Gretchen’s sidekick says that Gretchen will win the race.
Gretchen’s sidekicks are Mary Louise and Rosie. Mary Louise used to be a friend of Squeaky’s when she first moved to Harlem. Everyone picked on her, and Squeaky defended her. Rosie is fat and mean. Squeaky does not consider Mary Louise and Rose worth talking to. She says it is like “talking to shadows.”
“I don’t think you’re going to win this time,” says Rosie, trying to signify with her hands on her hips all salty, completely forgetting that I have whupped her behind many times for less salt than that.
As far as Squeaky is concerned, Gretchen is the one who is really talking in this “ventriloquist act.” Squeaky assures Gretchen that she will win. She talks directly to Gretchen because she does not consider Gretchen’s sidekicks worth talking to.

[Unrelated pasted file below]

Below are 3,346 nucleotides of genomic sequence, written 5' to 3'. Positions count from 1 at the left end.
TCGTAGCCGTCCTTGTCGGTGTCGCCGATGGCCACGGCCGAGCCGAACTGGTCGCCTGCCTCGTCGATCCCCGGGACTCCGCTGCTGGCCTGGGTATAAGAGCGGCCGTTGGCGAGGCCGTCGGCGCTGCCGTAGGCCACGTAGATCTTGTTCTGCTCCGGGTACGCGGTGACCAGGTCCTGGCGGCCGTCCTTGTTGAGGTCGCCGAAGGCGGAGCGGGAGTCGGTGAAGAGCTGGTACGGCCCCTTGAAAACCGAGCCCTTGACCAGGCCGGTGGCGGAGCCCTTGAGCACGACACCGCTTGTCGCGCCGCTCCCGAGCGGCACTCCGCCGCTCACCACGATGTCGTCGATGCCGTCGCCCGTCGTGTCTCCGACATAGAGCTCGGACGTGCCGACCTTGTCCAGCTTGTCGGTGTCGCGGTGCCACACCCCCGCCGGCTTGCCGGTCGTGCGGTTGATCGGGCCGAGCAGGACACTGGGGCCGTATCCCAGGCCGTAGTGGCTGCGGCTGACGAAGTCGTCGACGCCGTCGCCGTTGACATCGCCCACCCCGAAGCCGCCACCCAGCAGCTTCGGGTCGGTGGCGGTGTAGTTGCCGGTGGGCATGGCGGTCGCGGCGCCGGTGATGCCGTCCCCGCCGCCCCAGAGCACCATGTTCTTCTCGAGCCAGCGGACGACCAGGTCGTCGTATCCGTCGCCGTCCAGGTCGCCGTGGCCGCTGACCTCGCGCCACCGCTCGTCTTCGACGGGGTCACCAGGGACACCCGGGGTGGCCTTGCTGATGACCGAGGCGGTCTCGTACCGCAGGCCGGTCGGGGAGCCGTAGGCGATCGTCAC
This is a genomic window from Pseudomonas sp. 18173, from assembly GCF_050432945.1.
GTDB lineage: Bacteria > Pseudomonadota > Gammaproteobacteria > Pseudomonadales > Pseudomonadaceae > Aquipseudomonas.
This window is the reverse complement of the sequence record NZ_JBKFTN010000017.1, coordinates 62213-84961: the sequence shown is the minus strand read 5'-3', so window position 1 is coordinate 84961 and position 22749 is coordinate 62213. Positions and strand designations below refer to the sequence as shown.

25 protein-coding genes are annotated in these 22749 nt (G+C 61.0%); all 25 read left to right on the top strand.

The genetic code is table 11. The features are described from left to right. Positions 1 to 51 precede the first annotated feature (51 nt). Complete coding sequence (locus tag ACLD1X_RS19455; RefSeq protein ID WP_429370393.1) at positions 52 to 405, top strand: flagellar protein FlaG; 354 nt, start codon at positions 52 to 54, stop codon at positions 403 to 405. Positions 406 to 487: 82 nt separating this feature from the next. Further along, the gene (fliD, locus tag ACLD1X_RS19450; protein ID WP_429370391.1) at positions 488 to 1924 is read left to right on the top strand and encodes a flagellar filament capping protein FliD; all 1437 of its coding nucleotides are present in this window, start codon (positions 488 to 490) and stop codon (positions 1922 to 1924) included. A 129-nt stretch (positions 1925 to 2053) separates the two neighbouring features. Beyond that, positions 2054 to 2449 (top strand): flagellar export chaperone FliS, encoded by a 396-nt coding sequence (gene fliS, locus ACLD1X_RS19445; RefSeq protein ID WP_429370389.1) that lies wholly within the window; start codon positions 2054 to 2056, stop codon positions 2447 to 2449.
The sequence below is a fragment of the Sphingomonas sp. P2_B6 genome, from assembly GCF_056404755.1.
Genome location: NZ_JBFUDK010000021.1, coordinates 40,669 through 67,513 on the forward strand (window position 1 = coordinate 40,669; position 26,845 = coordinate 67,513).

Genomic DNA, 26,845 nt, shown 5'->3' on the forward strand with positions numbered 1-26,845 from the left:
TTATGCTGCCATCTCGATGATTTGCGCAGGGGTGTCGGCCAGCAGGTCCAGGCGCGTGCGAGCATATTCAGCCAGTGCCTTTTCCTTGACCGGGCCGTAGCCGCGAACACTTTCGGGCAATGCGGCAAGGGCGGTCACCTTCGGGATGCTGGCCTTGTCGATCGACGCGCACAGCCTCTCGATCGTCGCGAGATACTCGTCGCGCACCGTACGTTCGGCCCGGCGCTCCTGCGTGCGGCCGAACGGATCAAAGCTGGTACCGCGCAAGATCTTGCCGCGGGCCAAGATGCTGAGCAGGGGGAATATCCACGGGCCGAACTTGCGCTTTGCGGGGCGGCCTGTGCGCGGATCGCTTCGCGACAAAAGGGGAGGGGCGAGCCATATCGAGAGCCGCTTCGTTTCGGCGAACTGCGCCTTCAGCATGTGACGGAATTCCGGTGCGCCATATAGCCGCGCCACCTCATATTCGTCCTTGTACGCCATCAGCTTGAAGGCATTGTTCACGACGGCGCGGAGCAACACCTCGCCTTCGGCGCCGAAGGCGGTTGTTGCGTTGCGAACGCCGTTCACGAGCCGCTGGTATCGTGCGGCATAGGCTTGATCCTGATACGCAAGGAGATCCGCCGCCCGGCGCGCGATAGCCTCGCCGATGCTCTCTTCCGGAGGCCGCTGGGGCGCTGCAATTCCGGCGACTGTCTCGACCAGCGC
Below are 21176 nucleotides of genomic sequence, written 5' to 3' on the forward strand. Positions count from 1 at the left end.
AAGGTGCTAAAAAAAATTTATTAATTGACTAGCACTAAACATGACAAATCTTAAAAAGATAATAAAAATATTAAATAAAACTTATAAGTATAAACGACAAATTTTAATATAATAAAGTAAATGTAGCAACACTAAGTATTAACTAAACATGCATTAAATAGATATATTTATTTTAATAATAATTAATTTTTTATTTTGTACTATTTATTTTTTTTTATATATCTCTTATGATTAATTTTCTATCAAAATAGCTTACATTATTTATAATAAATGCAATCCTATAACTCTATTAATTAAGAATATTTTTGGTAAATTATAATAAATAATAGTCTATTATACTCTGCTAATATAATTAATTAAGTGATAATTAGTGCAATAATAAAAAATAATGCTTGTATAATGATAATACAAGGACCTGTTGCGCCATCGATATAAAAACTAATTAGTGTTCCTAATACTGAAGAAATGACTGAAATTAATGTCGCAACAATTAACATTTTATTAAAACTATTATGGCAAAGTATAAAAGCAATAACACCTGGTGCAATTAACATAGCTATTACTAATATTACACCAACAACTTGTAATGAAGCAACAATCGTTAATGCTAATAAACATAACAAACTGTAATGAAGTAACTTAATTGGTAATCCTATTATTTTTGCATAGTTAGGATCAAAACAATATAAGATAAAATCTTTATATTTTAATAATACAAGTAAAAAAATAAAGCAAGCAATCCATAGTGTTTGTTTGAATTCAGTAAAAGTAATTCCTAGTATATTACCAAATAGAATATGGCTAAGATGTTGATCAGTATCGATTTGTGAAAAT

To Squeaky, racing is the most important thing to her. It is her status in the neighborhood and her badge of honor. Her argument with Gretchen is part of the larger picture of her status in the neighborhood. Gretchen is asking if she is entering the race, and indicating that she will win (through her sidekicks), in order to posture and solidify her status in the neighborhood. Squeaky does not have sidekicks. She has her brother Raymond, whom she has to fiercely protect, and her speed. That is how she keeps her status in the neighborhood. This is clear when Rosie tries to talk to Raymond, knowing full well about his situation.
“You got anything to say to my brother, you say it to me, Mary Louise Williams of Raggedy Town, Baltimore.”
She defends her brother, defends her honor, and defends her status in the neighborhood. Running, and racing, is her outlet. It is how she maintains control and perspective.